Is Gbajabiamila’s House For or Against Nigerians?
By Dele Anofi
From inception, the Speaker of the House of Representatives, Femi Gbajabiamila made it clear the path the 9th House would follow for the next four years. The Speaker wasted no time in telling the nation that the business of the 9th House is ‘Nation Building: A Joint Task’, and due to the manner of the emergence of the leadership of the House, the members, including the opposition agreed that it would truly be a joint task.
Gbajabamila’s outstanding performance should not take Nigerians by surprise, because being one of the most experienced lawmakers who have been representing his people since 2003, his passion for a people-oriented legislative intervention is exemplary. The 9th House is also lucky to have seasoned legislators in its fold as principal officers and as heads of various committees, in addition to an opposition that places nation building above partisan politics. These and other factors are responsible for the early performance and high ratings of the House, even in its very first year.
The Speaker made a statement of intent with a hint of the pro-people direction the 9th House has chosen to take, when, as early as July last year, he visited some states in the north that have been ravaged by insurgency, banditry and kidnapping to feel the impulse of the displaced people. Gbajabiamila believed that actual assessment of the situation on the ground would equip the leadership of the House with informed knowledge for a holistic solution to the issue. The House leadership also took on the nation’s Service Chiefs over the upsurge of insecurity in parts of the country to the admiration of most Nigerians.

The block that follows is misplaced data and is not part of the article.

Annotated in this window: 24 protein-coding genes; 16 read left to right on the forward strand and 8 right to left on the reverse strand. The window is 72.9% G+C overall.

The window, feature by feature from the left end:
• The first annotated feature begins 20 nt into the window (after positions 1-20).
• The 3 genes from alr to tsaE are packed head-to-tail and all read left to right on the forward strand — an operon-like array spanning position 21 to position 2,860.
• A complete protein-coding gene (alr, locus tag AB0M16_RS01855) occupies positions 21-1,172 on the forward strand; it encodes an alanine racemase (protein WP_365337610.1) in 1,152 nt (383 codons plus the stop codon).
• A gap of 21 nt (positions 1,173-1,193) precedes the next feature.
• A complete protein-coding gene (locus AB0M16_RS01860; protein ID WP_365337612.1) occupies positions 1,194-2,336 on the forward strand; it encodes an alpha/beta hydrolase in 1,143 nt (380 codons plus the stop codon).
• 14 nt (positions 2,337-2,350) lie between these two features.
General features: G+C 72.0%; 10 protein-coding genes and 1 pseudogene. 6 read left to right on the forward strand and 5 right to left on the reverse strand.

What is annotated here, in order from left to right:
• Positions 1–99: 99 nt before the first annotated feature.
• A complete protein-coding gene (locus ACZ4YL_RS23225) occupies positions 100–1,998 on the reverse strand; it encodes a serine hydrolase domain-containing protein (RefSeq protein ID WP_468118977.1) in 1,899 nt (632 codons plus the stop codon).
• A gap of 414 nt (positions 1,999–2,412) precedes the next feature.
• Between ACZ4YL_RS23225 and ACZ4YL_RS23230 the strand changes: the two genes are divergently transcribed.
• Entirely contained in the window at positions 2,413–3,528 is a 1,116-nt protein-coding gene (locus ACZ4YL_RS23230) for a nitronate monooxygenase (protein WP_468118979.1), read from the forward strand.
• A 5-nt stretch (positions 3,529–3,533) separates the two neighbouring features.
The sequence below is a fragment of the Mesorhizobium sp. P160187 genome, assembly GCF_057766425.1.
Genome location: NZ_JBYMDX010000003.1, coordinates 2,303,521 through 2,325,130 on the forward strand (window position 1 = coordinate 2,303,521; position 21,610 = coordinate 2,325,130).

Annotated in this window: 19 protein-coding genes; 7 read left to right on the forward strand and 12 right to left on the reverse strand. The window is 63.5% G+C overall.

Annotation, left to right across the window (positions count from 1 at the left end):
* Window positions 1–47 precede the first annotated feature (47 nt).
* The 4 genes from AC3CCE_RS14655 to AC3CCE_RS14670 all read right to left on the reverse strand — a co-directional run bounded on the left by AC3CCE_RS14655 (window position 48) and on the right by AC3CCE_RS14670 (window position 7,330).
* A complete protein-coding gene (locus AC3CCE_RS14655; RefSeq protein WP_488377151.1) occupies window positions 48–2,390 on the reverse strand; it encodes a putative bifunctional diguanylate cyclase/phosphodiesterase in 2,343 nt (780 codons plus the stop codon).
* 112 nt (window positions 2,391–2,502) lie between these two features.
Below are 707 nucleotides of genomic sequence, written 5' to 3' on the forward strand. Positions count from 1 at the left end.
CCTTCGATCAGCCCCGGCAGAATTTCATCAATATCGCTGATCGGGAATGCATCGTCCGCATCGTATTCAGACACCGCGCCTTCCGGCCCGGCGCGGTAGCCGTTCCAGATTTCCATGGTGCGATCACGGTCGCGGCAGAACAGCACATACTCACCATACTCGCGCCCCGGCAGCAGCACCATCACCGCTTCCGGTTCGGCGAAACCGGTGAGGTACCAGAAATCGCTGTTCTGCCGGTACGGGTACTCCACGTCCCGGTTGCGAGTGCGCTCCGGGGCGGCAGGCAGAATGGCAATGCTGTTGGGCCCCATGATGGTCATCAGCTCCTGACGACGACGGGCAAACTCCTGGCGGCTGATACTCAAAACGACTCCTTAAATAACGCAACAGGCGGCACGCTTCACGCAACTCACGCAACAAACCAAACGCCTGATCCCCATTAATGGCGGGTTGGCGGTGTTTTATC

Needless to say that within its first six months, the 9th House had surpassed all expectations with the introduction, passage of a record-breaking number of bills and motions. Being of utmost importance, the Speaker convened a National Budget roundtable. The September 4, 2019 meeting which was the first of its kind, had in attendance Chief Executive Officers (CEOs) of Ministries, Departments and Agencies (MDAs) of government critical to the process of budget preparation. The result was a record conclusion of the 2020 national budget process that culminated in President Muhammadu Buhari’s assent to the Money Bill on December 17, to return the country to the January-December budget cycle.